For many scandal-plagued politicians there comes a turning point after which the downfall becomes inevitable. In Richard Nixon’s case this happened on March 1, 1974, when he was named as an unindicted co-conspirator in an indictment against seven former presidential aides. Two months later, impeachment hearings commenced before the House Judiciary Committee. Charles Haughey’s illustrious career as Ireland’s “Great Houdini” came to an end in 1992, when revelations surfaced about his role in a decade-old phone tapping scandal. In Silvio Berlusconi’s long battle for political survival, the point of no return came on August 1, 2013, when he was convicted of tax-fraud by Italy’s court of final appeal.
Benjamin Netanyahu, now in his fourth term, may become the longest-serving Israeli Prime Minister—provided he survives in his post into 2018. On August 3, Israeli police officially confirmed that Netanyahu is suspected of a series of crimes, including fraud, breach of trust and accepting bribes. On the same day it was announced that his former chief of staff, Ari Harow, had signed a deal with prosecutors to become state’s witness and testify against Netanyahu. In the ensuing ten days, people in Netanyahu’s inner circle reportedly started “fleeing like rats on the Titanic.” The prime minister is said to be angry that some Likud ministers are reluctant to express support for him. Some told The Jerusalem Post that “they felt uncomfortable defending Netanyahu, because they believed he made mistakes he should not have made and they did not want to be associated with those mistakes.”
Netanyahu and his supporters on the Israeli right insist the investigations, and their media coverage, amount to a politically motivated vendetta by leftists and media purveyors of “fake news.” In a speech to thousands of supporters last Wednesday, the prime minister even accused his foes of seeking to bring him down in order to cede land to the Palestinians. Defiance was to be expected, but after August 3 it looks like “Bibi the Magician” is running out of tricks. The investigation—its details are available to the curious—now also includes his wife, eldest son, personal lawyer, and one of his cabinet ministers. The one important question is what impact Netanyahu’s eventual downfall will have on the political and military situation in the region.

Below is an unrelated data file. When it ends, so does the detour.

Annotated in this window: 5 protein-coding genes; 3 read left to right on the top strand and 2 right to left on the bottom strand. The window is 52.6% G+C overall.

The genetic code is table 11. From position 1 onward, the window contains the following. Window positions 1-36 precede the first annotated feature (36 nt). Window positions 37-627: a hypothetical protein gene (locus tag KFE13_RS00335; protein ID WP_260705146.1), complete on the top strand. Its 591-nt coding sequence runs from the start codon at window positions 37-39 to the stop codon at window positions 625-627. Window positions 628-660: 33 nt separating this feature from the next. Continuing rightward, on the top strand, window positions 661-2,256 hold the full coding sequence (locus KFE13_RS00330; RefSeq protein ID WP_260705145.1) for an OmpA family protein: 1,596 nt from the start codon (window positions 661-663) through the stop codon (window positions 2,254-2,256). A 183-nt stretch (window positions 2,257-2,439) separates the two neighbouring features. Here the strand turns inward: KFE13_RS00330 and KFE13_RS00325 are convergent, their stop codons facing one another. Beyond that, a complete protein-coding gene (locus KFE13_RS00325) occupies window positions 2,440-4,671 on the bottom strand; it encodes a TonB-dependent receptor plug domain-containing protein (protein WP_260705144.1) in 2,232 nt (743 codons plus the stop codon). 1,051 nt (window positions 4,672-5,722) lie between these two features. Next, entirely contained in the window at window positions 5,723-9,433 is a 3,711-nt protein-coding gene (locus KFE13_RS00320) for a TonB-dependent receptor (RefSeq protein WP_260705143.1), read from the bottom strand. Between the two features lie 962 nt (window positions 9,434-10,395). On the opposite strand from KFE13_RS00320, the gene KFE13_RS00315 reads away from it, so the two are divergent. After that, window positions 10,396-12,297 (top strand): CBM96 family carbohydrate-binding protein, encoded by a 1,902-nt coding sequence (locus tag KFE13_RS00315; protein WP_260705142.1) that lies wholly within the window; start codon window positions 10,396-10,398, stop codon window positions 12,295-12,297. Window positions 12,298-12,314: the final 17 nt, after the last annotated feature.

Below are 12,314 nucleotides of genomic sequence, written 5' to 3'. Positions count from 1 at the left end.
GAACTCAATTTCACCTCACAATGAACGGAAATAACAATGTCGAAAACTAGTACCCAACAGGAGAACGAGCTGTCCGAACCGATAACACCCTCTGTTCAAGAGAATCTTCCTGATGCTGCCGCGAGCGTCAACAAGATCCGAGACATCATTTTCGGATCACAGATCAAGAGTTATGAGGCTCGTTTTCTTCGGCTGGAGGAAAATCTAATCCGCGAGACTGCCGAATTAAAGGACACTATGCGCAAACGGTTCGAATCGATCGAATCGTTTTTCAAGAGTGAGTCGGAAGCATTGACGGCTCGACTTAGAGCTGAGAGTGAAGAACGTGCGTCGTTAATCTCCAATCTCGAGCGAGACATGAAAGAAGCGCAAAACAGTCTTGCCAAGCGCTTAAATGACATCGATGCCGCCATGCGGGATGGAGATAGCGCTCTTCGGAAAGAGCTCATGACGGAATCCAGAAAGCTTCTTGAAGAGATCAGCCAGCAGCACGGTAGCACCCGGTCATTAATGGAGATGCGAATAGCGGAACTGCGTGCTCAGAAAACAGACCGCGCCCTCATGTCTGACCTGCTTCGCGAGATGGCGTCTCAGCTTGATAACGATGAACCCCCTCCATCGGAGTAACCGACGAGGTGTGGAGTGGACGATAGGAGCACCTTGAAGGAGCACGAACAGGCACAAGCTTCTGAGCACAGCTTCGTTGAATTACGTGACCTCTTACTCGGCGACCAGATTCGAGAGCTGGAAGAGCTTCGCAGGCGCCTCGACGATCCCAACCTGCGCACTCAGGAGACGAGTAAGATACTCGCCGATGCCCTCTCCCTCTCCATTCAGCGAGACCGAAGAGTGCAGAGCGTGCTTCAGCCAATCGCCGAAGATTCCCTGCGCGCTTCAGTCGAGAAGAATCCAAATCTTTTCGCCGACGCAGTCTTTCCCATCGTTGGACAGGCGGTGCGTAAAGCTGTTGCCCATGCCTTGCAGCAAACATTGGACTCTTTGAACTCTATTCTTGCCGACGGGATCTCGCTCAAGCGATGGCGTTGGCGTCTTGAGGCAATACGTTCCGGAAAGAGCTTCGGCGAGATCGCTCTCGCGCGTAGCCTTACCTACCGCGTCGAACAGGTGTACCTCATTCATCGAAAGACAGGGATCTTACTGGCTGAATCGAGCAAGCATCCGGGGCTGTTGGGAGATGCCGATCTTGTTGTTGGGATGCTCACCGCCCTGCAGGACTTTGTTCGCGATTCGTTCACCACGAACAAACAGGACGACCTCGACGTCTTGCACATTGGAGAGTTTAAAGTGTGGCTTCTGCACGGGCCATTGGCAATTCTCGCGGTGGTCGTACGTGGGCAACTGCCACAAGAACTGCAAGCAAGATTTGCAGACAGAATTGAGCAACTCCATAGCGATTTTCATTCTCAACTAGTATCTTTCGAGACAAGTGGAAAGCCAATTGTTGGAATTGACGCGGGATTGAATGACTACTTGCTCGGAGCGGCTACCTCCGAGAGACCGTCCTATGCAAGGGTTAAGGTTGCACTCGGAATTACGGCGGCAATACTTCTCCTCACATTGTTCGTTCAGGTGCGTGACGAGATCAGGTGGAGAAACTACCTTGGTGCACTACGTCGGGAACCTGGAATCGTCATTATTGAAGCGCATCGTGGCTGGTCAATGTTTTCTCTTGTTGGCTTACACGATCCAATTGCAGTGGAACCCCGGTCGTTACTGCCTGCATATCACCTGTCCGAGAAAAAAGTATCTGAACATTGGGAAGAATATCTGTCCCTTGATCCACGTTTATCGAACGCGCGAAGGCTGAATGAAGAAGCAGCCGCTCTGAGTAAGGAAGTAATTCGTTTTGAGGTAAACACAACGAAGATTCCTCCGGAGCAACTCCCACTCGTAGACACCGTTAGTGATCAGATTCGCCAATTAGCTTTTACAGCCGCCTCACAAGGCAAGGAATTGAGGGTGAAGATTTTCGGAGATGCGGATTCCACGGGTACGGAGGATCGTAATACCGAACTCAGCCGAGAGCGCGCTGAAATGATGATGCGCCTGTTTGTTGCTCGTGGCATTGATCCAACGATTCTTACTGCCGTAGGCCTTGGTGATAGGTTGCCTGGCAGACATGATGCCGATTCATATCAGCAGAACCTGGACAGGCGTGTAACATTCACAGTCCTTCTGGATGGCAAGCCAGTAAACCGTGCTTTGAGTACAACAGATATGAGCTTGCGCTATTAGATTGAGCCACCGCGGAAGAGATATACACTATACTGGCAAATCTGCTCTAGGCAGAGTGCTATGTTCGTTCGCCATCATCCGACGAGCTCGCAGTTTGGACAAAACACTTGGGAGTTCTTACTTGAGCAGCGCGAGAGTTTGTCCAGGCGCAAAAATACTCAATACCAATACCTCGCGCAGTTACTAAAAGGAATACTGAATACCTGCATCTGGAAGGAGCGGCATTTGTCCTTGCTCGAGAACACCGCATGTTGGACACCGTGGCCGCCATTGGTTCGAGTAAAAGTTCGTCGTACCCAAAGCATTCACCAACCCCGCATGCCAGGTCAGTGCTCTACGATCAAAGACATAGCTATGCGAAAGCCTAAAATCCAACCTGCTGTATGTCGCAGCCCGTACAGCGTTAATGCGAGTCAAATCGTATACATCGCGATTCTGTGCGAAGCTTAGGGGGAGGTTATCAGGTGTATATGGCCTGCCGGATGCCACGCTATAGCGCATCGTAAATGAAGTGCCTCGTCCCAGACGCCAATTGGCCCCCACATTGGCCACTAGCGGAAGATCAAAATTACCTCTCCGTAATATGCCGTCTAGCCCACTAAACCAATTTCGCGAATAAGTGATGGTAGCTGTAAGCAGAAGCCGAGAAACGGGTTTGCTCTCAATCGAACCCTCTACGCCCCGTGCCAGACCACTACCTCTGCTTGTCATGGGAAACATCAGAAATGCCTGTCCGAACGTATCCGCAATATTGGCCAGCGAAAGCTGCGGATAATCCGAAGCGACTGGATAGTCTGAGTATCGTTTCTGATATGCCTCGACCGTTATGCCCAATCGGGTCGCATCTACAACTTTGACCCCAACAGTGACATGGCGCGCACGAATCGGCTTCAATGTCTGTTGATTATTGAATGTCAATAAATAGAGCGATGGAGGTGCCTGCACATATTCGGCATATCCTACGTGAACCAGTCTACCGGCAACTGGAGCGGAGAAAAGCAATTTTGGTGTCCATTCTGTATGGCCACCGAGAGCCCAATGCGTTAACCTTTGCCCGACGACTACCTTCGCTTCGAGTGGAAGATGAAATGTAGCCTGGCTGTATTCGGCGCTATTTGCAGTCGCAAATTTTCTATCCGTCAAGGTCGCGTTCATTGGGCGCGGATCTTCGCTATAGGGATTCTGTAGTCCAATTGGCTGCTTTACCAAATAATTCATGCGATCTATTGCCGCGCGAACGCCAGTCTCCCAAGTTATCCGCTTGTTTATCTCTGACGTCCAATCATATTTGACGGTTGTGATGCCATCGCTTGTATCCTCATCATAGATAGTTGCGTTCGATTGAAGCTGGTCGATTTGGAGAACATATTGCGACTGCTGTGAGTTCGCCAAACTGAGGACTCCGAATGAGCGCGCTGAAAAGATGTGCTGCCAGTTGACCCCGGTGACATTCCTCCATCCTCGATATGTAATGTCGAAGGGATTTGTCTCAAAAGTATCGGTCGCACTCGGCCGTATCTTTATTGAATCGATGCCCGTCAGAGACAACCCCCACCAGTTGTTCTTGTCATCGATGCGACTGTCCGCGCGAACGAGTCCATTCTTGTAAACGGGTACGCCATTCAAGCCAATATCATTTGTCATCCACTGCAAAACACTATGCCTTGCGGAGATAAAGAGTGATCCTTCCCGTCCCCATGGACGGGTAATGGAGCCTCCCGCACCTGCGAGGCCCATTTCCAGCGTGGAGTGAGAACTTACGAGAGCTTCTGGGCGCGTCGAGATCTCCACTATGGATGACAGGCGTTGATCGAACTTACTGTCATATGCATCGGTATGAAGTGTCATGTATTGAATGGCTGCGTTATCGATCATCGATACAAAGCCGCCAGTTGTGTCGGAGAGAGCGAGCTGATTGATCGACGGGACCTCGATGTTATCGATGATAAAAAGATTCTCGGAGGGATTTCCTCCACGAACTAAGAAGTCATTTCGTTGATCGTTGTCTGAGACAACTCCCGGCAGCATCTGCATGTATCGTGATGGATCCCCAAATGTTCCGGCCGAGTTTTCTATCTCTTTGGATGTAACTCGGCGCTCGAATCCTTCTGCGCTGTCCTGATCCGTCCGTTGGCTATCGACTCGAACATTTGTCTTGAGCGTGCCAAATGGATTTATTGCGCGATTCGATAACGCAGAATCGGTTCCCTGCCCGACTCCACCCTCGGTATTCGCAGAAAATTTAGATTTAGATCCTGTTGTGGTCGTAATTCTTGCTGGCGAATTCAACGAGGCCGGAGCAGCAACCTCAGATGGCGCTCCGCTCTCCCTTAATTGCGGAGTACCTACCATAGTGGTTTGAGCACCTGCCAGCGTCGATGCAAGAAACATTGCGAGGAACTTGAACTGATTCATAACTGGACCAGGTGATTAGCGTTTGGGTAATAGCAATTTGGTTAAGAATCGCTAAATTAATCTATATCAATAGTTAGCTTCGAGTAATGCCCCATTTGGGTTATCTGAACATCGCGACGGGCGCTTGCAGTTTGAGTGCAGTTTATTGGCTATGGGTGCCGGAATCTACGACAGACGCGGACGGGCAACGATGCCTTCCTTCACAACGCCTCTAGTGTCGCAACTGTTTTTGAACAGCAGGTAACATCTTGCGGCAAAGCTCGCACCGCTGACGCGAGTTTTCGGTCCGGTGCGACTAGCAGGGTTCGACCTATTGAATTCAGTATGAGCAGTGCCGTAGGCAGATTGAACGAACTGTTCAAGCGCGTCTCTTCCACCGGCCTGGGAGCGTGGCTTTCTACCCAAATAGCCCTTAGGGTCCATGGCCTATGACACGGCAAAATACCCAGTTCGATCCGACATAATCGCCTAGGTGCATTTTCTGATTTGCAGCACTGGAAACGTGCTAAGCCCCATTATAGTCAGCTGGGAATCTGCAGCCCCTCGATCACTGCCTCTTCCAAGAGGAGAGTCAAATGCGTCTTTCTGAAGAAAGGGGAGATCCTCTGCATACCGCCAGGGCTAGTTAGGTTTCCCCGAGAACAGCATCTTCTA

In the medium term no significant changes should be expected in Israel’s position. Two politicians who are considered most likely to replace him—Bayit Yehudi leader and Education Minister Naftali Bennett and Netanyahu’s old Likud rival Gideon Sa’ar—take an even more intransigent line on the question of Palestinian statehood than the prime minister. Both now reject the assumptions behind Netanyahu’s Bar-Ilan speech in 2009 and his subsequent conditions for support of a demilitarized Palestinian state
Bennett does not conceal his ambition. He predicted on Sunday (August 13) that the current government would survive until Israel’s next general election, scheduled for November 2019, but added that he is poised to replace Netanyahu as the next leader of Israel’s right-wing political camp. Two days earlier Bennett scored points on the Right by proposing the “United Jerusalem” bill at the Knesset, which would make it virtually impossible for any part of the city to become capital of a future Palestinian state. Opposition leader Isaac Herzog of the Zionist Union accused Bennett of “destroying the chance for peace . . . destroying the diplomatic process and the chance of guaranteeing a Jewish and democratic Israel.”
Last January Sa’ar called for a retreat from the two-state solution: “we have learned that the Palestinian side has neither the desire for nor the ability to commit to compromise in an effort to find a solution to the historical conflict between the two peoples.” In June he reiterated his view that it would be “a mistake to return to the idea of establishing a Palestinian state in Judea and Samaria as a solution to the conflict” because “it would flood the area with Syrian and Palestinian refugees and with radical Islamic elements who would arrive in order to lead the fight against the Jewish state, and Israel will have no control over it then.”
Whatever happens to Netanyahu, it is time for the United States to discontinue the quest for a resolution of the Arab-Israeli conflict. That endeavor is futile. Israel’s current leaders are no longer seriously interested in a two-state solution. The Palestinian leadership cannot settle for anything less. Last February President Trump suggested he is open to new strategies to achieve peace “I’m looking at two states and one state, and I like the one both parties like,” Trump told a joint news conference after his first meeting with Netanyahu. “I can live with either one.” Last week Palestinian chief negotiator Saeb Ekarat called on Washington to establish a clear position regarding the establishment of a Palestinian state based on 1967 borders.
It is an even bet that Trump will do no such thing. Even if he does not formally pull out of peace negotiations, he knows that if the two sides decide that it is in their interest to sign a deal, it will happen regardless of his good offices. It would be prudent for the Trump administration to sit back and let Arabs and Israelis continue on their long road to nowhere until they decide they have had enough. Netanyahu’s likely demise will not influence that outcome.